So, I remember reading a fair number of Enid Blyton books when I was younger - the Noddy books in particular, but also some of the Famous Five. I remember enjoying them, but not much detail remains. This, of course, is of an entirely different universe than those books, and it has all the elements of a charming, whimsical children's fantasy. What it doesn't have is an overarching plot.

I try not to be too demanding of children's books, except when I think I should be even more demanding because children deserve good books, dammit! This is a book of charming little episodes, and that's fine, and scarcely revolutionary for a children's book. However, my favourite childrens' books, even if they are episodic, have something to tie the overarching story together. 

We have four children, because there are almost always four children. Two boys and two girls, again, nothing new. (Except the girls are very thinly drawn - the two boys I can remember, but I retain almost nothing of the two girls' personalities, and I'm not really sure they had any. Disappointing, coming from a female author.)

Three of the children are siblings, and the fourth is their cousin Rick, who is staying with them for the summer. Rick is greedy and apt to get them into trouble. He doesn't listen as carefully to the rules of magic as the other three.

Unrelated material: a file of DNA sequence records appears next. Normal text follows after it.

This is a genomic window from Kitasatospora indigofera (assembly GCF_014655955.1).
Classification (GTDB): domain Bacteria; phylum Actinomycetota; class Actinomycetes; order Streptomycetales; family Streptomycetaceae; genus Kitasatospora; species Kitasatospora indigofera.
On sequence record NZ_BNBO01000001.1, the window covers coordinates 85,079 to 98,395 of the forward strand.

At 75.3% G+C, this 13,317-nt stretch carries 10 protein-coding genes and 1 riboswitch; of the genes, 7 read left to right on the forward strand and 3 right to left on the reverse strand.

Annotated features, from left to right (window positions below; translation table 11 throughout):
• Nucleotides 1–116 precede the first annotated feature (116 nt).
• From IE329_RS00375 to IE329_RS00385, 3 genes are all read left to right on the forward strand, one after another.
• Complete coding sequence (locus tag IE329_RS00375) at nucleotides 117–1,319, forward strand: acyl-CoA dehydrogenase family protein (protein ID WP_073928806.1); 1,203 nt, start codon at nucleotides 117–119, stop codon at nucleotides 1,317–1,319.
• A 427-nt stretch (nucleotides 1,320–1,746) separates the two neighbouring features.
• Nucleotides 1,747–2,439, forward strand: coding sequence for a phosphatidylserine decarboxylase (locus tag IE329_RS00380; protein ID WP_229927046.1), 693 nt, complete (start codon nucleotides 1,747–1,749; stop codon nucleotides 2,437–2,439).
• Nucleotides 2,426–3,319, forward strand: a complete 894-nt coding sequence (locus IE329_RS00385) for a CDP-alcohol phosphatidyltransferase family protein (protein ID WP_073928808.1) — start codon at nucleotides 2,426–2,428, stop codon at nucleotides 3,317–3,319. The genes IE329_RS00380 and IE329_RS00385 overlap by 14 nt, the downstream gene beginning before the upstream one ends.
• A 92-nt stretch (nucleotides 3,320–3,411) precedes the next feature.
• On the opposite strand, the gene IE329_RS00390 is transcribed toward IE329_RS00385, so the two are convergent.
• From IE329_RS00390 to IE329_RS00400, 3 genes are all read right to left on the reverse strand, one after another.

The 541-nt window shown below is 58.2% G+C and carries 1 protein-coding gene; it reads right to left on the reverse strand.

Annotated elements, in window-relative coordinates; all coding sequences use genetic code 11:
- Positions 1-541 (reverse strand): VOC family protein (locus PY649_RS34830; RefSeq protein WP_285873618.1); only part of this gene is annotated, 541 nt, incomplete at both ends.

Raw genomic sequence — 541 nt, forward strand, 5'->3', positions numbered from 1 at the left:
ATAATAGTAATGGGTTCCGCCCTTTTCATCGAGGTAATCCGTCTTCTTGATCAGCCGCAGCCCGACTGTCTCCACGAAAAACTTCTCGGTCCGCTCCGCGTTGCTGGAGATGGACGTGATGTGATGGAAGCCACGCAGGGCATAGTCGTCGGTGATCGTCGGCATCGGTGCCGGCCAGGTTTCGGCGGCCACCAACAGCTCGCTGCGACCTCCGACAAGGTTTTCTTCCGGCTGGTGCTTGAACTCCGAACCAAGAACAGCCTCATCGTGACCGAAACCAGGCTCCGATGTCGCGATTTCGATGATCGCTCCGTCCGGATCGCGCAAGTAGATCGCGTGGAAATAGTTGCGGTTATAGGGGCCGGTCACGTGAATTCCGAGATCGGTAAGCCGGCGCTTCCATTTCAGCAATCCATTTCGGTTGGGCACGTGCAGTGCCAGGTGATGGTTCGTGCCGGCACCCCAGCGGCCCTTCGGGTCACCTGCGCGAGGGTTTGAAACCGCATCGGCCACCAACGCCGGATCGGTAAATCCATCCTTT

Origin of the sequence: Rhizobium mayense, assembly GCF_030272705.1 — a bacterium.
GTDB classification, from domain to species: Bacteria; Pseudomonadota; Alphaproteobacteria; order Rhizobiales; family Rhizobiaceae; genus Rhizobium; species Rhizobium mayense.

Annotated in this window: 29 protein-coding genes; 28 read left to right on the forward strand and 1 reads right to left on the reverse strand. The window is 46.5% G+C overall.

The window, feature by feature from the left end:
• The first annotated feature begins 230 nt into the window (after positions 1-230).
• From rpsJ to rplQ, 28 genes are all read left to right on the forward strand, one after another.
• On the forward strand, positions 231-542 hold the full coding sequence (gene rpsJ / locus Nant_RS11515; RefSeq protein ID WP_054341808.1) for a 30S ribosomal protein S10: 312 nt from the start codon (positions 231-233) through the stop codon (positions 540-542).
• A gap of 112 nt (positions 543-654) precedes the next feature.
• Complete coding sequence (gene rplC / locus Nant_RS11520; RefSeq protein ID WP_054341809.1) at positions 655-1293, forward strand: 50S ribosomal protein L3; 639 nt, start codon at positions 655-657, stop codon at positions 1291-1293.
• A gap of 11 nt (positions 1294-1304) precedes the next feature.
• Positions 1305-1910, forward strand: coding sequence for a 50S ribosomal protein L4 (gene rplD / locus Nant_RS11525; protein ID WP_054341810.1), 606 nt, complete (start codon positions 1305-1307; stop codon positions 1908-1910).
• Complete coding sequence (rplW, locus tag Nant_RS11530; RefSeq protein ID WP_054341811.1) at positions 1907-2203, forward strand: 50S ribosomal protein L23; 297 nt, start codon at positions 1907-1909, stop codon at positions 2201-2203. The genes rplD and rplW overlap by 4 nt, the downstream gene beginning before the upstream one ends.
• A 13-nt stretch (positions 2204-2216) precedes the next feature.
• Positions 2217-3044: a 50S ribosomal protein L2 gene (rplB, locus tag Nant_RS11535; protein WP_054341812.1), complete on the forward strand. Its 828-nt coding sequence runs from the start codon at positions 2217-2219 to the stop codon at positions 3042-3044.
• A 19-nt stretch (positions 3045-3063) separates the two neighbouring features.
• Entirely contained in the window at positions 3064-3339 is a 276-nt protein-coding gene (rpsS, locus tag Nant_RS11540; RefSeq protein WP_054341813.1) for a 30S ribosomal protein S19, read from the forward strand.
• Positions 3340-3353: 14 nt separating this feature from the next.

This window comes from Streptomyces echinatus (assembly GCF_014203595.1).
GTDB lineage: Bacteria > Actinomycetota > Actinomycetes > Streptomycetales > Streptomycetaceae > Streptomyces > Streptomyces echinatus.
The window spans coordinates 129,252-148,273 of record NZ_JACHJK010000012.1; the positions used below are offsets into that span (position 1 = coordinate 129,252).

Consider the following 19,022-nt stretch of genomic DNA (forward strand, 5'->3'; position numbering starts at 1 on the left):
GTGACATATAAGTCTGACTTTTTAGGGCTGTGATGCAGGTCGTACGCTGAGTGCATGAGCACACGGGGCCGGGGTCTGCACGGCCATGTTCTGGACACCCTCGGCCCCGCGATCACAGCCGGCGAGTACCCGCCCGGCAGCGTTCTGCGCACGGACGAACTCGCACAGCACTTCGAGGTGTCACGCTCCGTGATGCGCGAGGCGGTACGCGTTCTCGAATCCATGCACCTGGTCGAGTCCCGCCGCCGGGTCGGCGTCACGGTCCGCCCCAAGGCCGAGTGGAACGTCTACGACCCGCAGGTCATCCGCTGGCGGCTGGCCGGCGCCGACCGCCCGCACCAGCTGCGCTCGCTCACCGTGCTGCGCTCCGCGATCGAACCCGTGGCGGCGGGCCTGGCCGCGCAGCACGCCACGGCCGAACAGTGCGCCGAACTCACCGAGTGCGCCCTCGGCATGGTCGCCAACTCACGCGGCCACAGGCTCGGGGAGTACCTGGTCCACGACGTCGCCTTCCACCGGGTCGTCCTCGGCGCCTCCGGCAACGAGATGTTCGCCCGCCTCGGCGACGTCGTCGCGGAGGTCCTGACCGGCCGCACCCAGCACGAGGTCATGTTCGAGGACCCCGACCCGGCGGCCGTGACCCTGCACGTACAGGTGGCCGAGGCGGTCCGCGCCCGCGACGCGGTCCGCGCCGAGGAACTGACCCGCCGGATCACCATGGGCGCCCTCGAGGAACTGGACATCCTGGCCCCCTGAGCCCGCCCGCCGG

The three siblings have a secret (and interestingly, in this series, the adults know about and interact with the magic beings the children have befriended.) It's a magic tree, populated by Moon Face, and a pixie-type named Silky, and Old Saucepan, who hangs saucepans all over his body. There's also a washerwoman fairy who empties her water down the tree, and an Angry Pixie, and probably a third. The real magic, however, lies at the top of the tree, where the very tip pokes into the roving magical lands that float about (presumably on clouds) and which the children can visit. But only for a little while, or the land might move off and they'll be trapped!

There is a Land of Presents, and a Land of Do-As-You-Please, and a Land of Topsy-Turvy, where people walk on their hands. Several times, the children get arrested for breaking the rules of whatever land they are in, through ignorance or thoughtlessness. 

All is not always well in the Lands above. Some people would rather live in the Magic Faraway Tree, like the Woman who Lives in a Shoe (and really wants to get away from her children) or the people from the Land of Tempers. In both cases, they try to steal the homes of Moonface and Saucepan and Silky and have to be tricked away.